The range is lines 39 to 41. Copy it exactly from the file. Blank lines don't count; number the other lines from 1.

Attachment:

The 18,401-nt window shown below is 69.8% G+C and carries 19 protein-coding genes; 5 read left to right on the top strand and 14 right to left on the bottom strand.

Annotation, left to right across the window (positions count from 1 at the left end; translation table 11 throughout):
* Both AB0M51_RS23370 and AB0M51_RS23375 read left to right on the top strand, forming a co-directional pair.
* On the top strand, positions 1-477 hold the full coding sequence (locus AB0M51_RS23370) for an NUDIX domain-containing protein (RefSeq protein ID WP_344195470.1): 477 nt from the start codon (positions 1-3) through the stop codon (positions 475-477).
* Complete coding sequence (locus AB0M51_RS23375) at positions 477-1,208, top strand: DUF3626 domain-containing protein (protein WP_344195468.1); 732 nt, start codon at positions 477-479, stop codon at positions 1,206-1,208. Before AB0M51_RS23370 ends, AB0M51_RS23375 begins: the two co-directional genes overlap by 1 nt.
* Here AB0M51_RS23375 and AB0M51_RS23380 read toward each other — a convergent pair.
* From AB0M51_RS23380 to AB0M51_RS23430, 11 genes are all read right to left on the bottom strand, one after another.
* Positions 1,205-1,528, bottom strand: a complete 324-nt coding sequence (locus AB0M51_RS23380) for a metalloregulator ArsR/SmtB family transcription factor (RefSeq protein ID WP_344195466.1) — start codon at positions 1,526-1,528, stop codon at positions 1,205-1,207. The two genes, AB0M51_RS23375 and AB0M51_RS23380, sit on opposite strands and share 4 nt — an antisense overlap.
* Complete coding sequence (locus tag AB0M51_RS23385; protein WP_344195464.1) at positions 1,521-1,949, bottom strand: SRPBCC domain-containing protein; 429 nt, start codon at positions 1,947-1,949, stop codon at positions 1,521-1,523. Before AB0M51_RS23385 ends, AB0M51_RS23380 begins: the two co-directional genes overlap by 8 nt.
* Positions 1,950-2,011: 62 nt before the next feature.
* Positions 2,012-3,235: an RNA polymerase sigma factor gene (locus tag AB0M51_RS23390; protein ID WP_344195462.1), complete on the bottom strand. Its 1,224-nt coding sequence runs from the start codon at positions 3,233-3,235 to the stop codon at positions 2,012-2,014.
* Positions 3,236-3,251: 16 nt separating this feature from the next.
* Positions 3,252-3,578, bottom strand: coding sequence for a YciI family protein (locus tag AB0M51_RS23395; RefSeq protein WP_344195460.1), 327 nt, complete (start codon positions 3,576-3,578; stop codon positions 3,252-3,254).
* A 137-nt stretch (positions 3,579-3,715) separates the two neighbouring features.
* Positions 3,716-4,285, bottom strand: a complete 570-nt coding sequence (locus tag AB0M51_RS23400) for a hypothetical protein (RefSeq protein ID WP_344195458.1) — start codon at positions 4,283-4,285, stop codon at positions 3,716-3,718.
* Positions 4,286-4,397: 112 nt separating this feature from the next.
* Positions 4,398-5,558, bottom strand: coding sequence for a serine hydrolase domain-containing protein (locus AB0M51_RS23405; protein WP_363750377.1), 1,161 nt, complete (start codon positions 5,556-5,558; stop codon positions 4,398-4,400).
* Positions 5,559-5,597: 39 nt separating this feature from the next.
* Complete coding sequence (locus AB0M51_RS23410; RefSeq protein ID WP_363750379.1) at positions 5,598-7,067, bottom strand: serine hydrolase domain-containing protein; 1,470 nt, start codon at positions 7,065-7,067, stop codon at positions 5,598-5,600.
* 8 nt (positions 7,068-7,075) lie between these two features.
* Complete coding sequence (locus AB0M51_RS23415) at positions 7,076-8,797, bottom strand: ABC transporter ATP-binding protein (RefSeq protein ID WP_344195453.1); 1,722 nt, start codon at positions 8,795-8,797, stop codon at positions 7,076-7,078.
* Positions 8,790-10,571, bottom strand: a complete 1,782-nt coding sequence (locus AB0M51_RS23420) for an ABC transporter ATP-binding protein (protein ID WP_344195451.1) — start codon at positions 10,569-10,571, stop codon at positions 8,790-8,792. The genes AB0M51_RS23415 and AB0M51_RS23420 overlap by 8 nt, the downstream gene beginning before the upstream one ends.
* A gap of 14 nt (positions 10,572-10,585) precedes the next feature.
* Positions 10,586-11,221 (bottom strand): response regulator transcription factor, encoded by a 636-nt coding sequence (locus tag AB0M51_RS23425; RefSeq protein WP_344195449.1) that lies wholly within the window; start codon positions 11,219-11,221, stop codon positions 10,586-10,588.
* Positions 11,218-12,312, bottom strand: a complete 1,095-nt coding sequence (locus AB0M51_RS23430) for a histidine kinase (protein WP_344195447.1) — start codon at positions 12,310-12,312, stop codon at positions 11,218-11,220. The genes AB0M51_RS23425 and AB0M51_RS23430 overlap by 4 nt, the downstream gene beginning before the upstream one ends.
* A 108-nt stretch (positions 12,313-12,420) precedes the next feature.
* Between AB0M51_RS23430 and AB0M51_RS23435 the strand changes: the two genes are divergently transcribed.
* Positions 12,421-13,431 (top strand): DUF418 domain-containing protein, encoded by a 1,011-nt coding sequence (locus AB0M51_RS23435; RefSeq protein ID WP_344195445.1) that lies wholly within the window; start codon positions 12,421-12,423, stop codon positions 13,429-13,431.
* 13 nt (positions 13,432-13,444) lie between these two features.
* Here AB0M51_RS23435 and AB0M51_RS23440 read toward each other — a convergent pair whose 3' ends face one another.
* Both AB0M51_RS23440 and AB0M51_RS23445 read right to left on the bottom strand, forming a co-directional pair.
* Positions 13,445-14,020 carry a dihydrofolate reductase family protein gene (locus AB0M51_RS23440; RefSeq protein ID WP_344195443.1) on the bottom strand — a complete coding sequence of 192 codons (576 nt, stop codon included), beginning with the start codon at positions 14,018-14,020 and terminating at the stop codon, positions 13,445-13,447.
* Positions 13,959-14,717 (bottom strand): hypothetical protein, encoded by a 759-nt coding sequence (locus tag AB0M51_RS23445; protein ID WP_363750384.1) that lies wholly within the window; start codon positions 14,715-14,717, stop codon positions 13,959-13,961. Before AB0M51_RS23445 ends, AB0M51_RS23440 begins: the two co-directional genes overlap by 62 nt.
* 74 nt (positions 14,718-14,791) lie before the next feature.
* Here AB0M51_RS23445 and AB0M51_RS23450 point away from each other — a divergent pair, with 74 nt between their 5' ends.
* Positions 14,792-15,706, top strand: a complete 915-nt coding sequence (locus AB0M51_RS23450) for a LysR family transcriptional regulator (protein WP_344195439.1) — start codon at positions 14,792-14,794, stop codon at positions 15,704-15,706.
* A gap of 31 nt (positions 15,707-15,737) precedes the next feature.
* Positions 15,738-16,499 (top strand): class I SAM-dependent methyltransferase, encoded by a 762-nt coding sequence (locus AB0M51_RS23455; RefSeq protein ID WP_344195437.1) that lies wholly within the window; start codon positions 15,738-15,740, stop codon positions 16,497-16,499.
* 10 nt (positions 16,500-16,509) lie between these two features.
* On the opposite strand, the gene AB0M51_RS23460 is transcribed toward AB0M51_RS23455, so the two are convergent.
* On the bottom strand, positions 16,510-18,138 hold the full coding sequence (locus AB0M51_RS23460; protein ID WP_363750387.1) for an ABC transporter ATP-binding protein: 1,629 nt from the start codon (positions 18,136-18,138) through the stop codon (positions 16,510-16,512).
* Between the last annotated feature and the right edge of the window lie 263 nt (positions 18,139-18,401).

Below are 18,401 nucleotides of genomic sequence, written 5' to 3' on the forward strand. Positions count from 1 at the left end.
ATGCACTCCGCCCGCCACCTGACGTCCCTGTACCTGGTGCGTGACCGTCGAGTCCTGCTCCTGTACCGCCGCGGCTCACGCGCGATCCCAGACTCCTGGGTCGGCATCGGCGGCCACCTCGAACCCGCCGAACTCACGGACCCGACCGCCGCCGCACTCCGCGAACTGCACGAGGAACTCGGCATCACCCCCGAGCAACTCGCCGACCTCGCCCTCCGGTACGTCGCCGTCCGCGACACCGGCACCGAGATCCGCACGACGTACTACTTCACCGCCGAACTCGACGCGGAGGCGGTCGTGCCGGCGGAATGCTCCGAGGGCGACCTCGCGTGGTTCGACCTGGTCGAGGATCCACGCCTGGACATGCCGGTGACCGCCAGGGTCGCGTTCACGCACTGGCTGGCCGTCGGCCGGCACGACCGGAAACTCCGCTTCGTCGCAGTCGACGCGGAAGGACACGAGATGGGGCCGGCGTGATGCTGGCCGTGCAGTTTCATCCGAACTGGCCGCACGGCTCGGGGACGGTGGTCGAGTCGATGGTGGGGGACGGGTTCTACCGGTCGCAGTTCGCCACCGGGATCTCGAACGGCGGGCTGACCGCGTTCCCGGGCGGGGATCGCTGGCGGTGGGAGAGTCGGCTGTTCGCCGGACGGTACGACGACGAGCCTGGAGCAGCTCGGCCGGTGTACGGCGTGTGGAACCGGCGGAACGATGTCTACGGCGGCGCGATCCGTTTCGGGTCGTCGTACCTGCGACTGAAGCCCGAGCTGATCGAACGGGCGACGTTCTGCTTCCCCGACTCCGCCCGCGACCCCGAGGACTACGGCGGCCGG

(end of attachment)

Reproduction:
* 10 nt (positions 16,500-16,509) lie between these two features.
* On the opposite strand, the gene AB0M51_RS23460 is transcribed toward AB0M51_RS23455, so the two are convergent.
* On the bottom strand, positions 16,510-18,138 hold the full coding sequence (locus AB0M51_RS23460; protein ID WP_363750387.1) for an ABC transporter ATP-binding protein: 1,629 nt from the start codon (positions 18,136-18,138) through the stop codon (positions 16,510-16,512).